Almost seems like experiencing failure/challenges early (and maybe even often) is important to a junior's development path.

I think this is true in most endeavours... just ask Elon.

View PostCTgolf, on 11 January 2018 - 07:36 AM, said:

It made me wonder, if he had taken the conventional route that is popular among top amateurs now (go to college and play until dominant before trying to play professionally), whether he would have been more successful and on tour today.

This is a very interesting statement... seems like most boys go to college for at least a year but women are going pro much faster.  I don't know why it seems to be like that but one theory I've heard is that since the LPGA doesn't pay out as much as the PGA they have to get what they can when they can.

A good friend of mine's daughter went to the LPGA right out of high school. She is now beginning her 3rd season. Given her skill level at the time, it would have seemed a waste to go to college. In fact, one coach at a very well known D1 school that was trying to recruit her encouraged her to turn pro. Generally speaking, at college age, boys are still physically maturing. Girls on the other hand have already pretty much done so. Some may go the college route because they need more "seasoning" and/or are not sure they either want to play professional golf or have the skills to do so, but want the free education. Then there are those who are ready to turn pro right out of high school.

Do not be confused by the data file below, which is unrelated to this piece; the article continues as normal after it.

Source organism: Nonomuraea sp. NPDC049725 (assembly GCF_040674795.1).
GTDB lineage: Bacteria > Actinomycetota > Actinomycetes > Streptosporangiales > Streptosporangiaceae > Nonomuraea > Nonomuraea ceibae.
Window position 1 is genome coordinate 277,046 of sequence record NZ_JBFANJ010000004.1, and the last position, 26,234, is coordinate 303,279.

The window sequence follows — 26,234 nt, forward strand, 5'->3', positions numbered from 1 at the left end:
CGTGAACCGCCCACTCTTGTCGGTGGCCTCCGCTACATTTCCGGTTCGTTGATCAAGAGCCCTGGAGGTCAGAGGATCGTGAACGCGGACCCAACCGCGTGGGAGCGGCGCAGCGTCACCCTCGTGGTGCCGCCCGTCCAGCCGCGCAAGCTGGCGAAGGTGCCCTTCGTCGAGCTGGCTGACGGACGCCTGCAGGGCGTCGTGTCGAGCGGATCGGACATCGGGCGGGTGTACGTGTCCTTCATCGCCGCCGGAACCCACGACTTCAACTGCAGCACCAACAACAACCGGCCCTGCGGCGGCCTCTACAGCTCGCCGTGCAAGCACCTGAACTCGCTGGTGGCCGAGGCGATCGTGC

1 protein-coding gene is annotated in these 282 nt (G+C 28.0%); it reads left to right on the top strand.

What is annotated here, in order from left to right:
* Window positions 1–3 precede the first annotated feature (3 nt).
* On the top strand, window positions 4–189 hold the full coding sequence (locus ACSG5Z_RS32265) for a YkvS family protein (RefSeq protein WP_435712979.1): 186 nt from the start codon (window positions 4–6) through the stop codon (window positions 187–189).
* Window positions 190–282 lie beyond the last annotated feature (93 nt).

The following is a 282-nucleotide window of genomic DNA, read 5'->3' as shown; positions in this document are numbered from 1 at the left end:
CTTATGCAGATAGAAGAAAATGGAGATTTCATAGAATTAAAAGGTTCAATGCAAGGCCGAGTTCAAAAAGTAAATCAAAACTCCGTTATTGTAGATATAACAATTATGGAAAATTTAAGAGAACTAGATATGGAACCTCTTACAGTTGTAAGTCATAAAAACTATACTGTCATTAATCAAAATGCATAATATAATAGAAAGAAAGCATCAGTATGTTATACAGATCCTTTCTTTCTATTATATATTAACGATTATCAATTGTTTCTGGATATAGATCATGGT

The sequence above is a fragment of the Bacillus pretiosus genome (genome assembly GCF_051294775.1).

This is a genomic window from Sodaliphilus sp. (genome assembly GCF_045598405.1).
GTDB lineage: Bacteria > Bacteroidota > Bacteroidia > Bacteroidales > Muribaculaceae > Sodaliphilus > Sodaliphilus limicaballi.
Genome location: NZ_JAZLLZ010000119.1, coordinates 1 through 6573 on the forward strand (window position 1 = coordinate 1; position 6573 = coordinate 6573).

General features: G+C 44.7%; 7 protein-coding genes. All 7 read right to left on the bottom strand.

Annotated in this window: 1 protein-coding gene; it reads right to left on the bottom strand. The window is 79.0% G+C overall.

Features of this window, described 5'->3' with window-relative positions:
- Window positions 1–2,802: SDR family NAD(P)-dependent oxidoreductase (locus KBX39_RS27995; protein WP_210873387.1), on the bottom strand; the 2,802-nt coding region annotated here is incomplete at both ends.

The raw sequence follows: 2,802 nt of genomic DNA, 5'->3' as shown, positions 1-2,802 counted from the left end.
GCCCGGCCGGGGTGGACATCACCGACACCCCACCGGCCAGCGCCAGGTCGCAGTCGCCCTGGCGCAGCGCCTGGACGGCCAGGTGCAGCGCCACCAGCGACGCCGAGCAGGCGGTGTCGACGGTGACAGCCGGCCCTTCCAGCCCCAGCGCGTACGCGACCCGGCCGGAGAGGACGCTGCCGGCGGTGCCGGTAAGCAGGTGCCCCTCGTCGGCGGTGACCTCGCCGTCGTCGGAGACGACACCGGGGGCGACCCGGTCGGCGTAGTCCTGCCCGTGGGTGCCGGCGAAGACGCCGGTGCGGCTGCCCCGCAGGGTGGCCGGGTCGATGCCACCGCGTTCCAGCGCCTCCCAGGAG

And yes, part of it too is the money. Spending four years in college takes a way a lot of earnings potential for those ready to turn professional. On the PGA Tour that is not such a big issue as the purses are so large.

I would agree on the physical maturity aspect for women

Also, there is potential child-bearing to consider and plan ahead for (so maybe front-load the career as much as possible beforehand)

Good point.